McClure Delivers Harsh Truths, Advice to Begin Denver Startup Week

Dave McClure isn’t interested in being a cheerleader. If you were at his speech that kicked off Denver Startup Week on Monday, you didn’t get a pat on the back, but rather a kick in the ass—and maybe other parts of the anatomy.

“There’s a lot of rainbows and unicorns bullshit that goes on, and I think we have to temper that with some reality,” said McClure, a prominent tech investor and founder of 500 Startups. It was a bracing message to deliver to an audience of several hundred entrepreneurs, investors, and government leaders eager to talk about how exciting their startups are and how great Denver is.

While McClure was blunt, he didn’t seem out to rain on anyone’s parade. He’d probably even call himself an optimist. But he was conveying a truth he’s seen investing and as the founder of 500 Startups, the California-based incubator and seed fund.

“Most entrepreneurs fail,” he said. “Stick with it. I believe in you. At least one-out-of-ten of you.”

Here are some observations from McClure’s speech.

Long odds: McClure kept coming back to an unavoidable truth that entrepreneurs and investors often try to avoid, especially at events celebrating startups: The overwhelming majority of them will fail, and investors repeatedly will lose money backing companies that flounder.

That’s not just an observation from an observer on the sidelines. McClure has invested in several hundred startups at this point, and he expects at least 80 percent of them to fail or at least not return an appreciable exit. And those are the startups that are perceived to be promising enough to catch the attention of a well-known early stage investor or enter a highly regarded incubator.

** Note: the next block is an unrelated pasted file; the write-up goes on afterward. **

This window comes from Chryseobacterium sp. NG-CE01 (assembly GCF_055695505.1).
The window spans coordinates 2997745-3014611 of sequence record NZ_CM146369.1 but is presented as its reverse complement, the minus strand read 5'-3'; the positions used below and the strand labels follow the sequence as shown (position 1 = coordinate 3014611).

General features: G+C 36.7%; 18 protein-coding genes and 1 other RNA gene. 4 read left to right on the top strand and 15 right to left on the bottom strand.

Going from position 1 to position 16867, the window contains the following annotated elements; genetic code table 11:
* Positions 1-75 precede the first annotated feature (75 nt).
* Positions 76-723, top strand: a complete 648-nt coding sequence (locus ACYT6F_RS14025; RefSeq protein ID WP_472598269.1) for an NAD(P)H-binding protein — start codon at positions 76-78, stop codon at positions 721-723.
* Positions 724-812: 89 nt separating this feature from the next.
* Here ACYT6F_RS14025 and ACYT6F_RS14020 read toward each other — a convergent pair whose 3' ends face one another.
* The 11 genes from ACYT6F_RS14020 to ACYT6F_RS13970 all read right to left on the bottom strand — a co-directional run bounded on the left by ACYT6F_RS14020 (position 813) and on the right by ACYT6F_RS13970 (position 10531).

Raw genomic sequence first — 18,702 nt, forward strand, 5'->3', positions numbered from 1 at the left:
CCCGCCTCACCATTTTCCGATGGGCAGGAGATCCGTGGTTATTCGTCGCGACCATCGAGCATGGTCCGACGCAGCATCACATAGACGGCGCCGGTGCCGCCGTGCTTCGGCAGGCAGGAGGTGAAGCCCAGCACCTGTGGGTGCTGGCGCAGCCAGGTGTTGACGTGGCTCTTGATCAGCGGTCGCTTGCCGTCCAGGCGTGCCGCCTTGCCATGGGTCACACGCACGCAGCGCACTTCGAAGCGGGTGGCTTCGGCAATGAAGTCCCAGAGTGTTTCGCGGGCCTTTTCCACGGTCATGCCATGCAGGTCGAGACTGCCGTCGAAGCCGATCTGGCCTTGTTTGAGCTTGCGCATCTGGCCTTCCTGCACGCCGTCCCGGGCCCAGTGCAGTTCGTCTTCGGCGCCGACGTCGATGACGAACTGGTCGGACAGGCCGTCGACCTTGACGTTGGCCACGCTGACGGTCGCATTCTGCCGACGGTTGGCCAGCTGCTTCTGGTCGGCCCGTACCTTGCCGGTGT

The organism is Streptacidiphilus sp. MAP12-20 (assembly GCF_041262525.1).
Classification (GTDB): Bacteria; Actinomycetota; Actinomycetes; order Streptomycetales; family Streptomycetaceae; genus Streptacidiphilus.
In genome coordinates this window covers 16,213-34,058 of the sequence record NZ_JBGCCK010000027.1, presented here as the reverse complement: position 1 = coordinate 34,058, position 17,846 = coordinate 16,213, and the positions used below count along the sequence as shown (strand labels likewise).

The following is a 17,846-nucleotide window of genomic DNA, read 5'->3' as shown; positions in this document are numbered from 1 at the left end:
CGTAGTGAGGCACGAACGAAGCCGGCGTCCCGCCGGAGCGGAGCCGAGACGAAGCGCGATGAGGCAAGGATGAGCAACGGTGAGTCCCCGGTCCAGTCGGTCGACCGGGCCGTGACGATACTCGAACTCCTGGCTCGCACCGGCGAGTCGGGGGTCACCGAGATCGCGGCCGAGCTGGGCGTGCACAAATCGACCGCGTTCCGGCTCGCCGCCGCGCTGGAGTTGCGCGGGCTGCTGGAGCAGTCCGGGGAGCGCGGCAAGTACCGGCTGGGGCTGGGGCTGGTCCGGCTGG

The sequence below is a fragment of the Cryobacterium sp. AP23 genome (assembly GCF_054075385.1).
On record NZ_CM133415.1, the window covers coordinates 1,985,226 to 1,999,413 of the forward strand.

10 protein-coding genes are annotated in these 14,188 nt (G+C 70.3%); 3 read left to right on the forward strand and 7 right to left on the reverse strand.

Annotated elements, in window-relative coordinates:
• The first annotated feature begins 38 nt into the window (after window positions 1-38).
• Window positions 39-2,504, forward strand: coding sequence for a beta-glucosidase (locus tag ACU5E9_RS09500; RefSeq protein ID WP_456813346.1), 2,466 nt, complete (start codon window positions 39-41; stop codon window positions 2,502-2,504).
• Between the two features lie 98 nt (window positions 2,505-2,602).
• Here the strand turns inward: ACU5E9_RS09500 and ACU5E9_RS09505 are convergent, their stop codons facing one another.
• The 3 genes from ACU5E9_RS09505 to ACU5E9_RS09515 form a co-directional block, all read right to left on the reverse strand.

The long odds have consequences for entrepreneurs.

“Most of you are going to screw it up, but try and learn, fail fast, start again, and start over,” he said.

Also, perhaps paradoxically, don’t be paralyzed by the fear of failure because it happens to almost everyone, including brilliant people.

After all, McClure isn’t afraid, he said. Otherwise he wouldn’t be risking money on all those startups. The chances of finding big winners—even those elusive billion-dollar unicorns—only fall to zero if you never invest or try.

“Most things fail. Ninety percent of everything is crap! Why am I optimistic about this? Because 10 percent kind of works,” McClure said.

Easier than ever: At the same time, it’s easier than ever to create a company, he said.

Several technological and business trends have made it the “age of the lean, little cockroach startup,” instead of “the era of the big fat dinosaur startups” that ended when the dot-com bubble burst. For example, the cloud has ended the need to purchase expensive servers, development cycles are faster than ever, there are more potential customers than ever, and investors are emerging almost everywhere and can be found through AngelList.

“The chances for entrepreneurs are better than ever. They may be only 10 to 20 percent, but they’re better than ever,” McClure said. “It’s easier by a large margin to be able to build startups, reach … Next Page »

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